If Katrin Bennhold’s front-page article in today’s New York Times —Years of Rape and “Utter Contempt” in Britain — were told as a narrative movie, it would be considered too far-fetched to be true and would most likely be viewed as a hyperbolic psychological drama. However it is a news item and one subtitled, “Life in an English Town Where Abuse of Girls Flourished.”

Ms. Bennhold recounts a monstrous story of over 1000 girls as young as 12 being groomed for rape by gangs of young Pakistani men over a period of 16 years in a working class town called Rotherham. Even when girls came forward with parental support, the authorities chose to ignore the crimes, lost evidence and succumbed to the worst kind of victim blaming. In a staggering series of cases of police negligence, children who were raped were referred to as “tarts” and crimes against them called “100% consensual”.

It would be easy to imagine this does not happen here in the United States or that this is an isolated incident. Sadly, neither is the case. Nor is it simply a story of child abuse and rape. What is described is sexual slavery and fits our Federal definition of (child) sex trafficking. It also serves as an important illustration of the common misconceptions about commercial sex, outdated law enforcement culture around prostitution and sex crimes and the on-going battle to stop blaming victims for crimes committed against them.

Ms. Bennold’s article describes girls being groomed by young men who they perceived as friends or boyfriends – this is the most common way that pimps in the USA recruit girls into the sex trade. In Rotherham the sexual encounters, “evolved from personal gratification to business opportunities” to literal life–threatening enslavement, an evolution that perfectly matches the descent of many young people in this country from quasi-volitional sex work to enslavement.

Equally tragic and also prevalent in this country is the dominant culture that sees, and in many cases, insists that all this sexual activity is consensual. This ranges from adults engaging in sex with underage boys and girls, which, whether we like it or not, is statutory rape, to minors being “boyfriended” or kidnapped by pimps and gangs and sold for sex as prostitutes. The outcomes of these crimes depend almost entirely on the attitude of local law enforcement and their understanding of the severity of harm done to any minor who is sexually abused. Many people in this country (and elsewhere) believe prostitution is a victimless crime, one that it is here to stay and does not warrant time, money and focus by our criminal justice system.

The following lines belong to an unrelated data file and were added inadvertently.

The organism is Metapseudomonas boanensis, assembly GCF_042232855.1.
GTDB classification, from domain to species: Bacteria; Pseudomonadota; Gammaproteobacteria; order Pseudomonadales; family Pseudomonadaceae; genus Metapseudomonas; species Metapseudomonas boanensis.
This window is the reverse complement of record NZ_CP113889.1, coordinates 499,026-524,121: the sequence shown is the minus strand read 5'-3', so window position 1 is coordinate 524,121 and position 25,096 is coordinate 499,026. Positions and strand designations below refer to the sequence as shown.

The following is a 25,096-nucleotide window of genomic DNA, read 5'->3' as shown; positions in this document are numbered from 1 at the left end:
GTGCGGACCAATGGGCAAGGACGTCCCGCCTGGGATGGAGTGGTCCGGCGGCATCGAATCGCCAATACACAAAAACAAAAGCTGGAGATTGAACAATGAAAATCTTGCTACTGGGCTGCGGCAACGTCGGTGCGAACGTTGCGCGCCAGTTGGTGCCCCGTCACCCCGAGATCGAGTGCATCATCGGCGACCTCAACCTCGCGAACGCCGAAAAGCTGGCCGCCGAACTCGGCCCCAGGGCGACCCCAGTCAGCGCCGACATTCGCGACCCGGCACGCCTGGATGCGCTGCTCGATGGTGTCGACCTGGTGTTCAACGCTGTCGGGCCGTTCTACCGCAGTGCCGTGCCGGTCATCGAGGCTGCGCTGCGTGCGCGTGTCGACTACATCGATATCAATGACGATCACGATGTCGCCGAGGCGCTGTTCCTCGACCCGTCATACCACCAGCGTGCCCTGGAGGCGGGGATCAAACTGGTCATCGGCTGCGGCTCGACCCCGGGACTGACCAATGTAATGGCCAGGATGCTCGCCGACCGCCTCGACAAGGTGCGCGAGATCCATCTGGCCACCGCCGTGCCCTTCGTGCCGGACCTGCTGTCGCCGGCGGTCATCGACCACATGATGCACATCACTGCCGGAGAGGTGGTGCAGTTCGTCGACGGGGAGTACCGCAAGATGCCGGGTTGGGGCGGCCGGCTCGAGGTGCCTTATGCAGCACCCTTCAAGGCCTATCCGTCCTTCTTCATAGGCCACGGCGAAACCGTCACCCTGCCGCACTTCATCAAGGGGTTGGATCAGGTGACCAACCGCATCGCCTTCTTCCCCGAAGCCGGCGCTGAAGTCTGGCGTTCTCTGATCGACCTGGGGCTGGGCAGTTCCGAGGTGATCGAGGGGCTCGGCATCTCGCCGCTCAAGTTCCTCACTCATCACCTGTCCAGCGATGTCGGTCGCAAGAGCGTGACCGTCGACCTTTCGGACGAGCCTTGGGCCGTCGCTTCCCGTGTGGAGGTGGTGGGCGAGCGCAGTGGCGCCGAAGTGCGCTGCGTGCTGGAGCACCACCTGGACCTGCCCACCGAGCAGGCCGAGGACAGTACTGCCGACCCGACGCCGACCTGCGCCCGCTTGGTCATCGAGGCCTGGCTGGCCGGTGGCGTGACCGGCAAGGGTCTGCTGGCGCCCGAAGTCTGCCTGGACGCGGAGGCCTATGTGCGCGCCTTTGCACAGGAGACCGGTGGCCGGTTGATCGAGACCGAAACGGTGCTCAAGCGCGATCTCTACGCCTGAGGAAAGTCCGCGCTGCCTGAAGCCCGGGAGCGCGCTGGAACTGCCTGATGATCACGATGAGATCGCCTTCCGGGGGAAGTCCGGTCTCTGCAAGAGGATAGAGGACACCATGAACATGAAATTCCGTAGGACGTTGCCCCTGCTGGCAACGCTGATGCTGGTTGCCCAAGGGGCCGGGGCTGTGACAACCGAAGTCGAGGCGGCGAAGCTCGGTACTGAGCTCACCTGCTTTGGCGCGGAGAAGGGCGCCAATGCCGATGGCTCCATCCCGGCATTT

My experience over the last 5 years making the documentary Tricked  about sex slavery in the USA unequivocally indicates otherwise. No one I encountered was unscathed by their sexual abuse. All still carry deep and lasting wounds years and decades later and every john who had purchased sex was insistent that nothing that he had done could have in any way harmed the girls and boys from whom he had paid for sex. In between is the criminal justice system – gradually waking up to the reality that sexual crimes of this sort are major human rights violations that need our utmost attention. Alas, way too slowly for the hundreds of thousand of victims out there. Katrin Bennhold deserves praise for telling such as newsworthy story.

LVPD Det. Chris Baughman

By: Chris Baughman, Former Detective, Las Vegas Metropolitan Police

This article originally appeared in the Huffington Post.

Many people argue that the legalization of prostitution in this country would make all the associated problems magically disappear. After years working as a detective in the Las Vegas Metropolitan Police Department, I am here to say that it wouldn’t work.

The main arguments in favor of legalization are that it would be better because we could create safe environments for the women and men who sell sex. They could be tested regularly and work in nicer conditions with medical care, and the government could tax sales and generate more revenue.

Prostitution is illegal in Las Vegas, but there are legal brothels in nearby towns. The impact of them is seen in Las Vegas. Girls working in the brothels include those who are sent there by pimps. Those girls are beaten and threatened — not within the walls of the brothels, but when they leave. Brothel owners either turn a blind eye to this or feel powerless to do anything. Girls may be safer from attacks by johns inside a brothel, but we cannot regulate this violence outside the brothel walls.